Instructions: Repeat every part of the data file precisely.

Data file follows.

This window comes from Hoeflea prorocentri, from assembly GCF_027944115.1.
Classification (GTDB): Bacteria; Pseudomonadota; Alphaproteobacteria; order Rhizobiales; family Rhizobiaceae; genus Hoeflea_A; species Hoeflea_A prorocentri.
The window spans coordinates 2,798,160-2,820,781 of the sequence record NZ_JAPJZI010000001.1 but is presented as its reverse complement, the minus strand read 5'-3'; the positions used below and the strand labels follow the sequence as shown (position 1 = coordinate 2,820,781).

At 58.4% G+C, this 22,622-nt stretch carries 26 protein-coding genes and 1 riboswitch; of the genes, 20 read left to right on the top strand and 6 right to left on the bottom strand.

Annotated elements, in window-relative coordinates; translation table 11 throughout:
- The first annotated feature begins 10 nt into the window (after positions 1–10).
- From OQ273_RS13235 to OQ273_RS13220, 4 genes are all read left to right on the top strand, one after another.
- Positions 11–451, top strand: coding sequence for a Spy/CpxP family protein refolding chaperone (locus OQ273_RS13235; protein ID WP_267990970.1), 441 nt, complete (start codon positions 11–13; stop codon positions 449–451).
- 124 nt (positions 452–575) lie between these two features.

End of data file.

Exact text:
This window comes from Hoeflea prorocentri, from assembly GCF_027944115.1.
Classification (GTDB): Bacteria; Pseudomonadota; Alphaproteobacteria; order Rhizobiales; family Rhizobiaceae; genus Hoeflea_A; species Hoeflea_A prorocentri.
The window spans coordinates 2,798,160-2,820,781 of the sequence record NZ_JAPJZI010000001.1 but is presented as its reverse complement, the minus strand read 5'-3'; the positions used below and the strand labels follow the sequence as shown (position 1 = coordinate 2,820,781).

At 58.4% G+C, this 22,622-nt stretch carries 26 protein-coding genes and 1 riboswitch; of the genes, 20 read left to right on the top strand and 6 right to left on the bottom strand.

Annotated elements, in window-relative coordinates; translation table 11 throughout:
- The first annotated feature begins 10 nt into the window (after positions 1–10).
- From OQ273_RS13235 to OQ273_RS13220, 4 genes are all read left to right on the top strand, one after another.
- Positions 11–451, top strand: coding sequence for a Spy/CpxP family protein refolding chaperone (locus OQ273_RS13235; protein ID WP_267990970.1), 441 nt, complete (start codon positions 11–13; stop codon positions 449–451).
- 124 nt (positions 452–575) lie between these two features.